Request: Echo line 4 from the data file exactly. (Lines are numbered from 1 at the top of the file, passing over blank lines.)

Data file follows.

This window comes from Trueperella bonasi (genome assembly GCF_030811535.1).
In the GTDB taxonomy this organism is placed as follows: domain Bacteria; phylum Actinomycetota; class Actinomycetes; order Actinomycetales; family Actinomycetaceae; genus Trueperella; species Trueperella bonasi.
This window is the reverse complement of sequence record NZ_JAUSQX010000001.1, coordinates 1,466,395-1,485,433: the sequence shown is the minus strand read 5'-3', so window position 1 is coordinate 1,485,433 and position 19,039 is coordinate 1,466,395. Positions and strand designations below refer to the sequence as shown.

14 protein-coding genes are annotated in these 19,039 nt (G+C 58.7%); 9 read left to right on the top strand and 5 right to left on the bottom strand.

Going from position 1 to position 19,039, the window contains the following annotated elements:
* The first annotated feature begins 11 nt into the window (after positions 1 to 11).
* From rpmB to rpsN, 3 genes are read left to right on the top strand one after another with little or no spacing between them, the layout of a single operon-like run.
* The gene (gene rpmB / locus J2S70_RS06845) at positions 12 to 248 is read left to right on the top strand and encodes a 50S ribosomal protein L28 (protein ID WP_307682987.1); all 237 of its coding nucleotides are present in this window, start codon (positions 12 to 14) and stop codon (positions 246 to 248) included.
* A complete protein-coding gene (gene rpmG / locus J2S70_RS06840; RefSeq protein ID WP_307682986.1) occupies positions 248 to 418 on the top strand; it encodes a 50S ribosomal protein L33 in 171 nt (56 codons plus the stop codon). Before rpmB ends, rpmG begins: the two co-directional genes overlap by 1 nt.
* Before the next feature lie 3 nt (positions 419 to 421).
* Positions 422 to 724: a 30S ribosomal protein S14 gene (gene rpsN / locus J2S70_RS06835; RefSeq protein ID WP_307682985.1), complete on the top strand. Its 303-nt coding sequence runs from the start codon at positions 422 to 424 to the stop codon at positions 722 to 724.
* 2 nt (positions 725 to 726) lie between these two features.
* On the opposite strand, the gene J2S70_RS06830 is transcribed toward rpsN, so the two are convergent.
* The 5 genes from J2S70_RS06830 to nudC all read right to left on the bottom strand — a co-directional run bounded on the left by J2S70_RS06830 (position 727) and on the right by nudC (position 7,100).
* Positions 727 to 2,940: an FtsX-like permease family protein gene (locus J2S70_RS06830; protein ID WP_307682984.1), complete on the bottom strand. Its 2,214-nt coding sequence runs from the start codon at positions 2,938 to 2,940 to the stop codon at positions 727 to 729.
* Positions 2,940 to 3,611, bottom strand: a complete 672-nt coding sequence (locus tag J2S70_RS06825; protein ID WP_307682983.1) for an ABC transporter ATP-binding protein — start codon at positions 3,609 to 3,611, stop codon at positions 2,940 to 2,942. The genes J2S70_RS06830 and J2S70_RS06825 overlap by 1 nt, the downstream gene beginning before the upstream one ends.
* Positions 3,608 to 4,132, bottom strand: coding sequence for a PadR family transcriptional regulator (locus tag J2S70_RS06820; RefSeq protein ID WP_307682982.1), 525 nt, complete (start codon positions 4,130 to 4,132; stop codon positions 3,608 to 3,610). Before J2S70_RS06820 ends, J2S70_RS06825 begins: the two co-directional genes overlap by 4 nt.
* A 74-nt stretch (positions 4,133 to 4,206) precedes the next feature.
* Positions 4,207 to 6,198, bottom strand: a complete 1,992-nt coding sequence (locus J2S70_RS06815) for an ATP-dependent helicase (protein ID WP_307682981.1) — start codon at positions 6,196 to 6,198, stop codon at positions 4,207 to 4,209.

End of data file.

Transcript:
14 protein-coding genes are annotated in these 19,039 nt (G+C 58.7%); 9 read left to right on the top strand and 5 right to left on the bottom strand.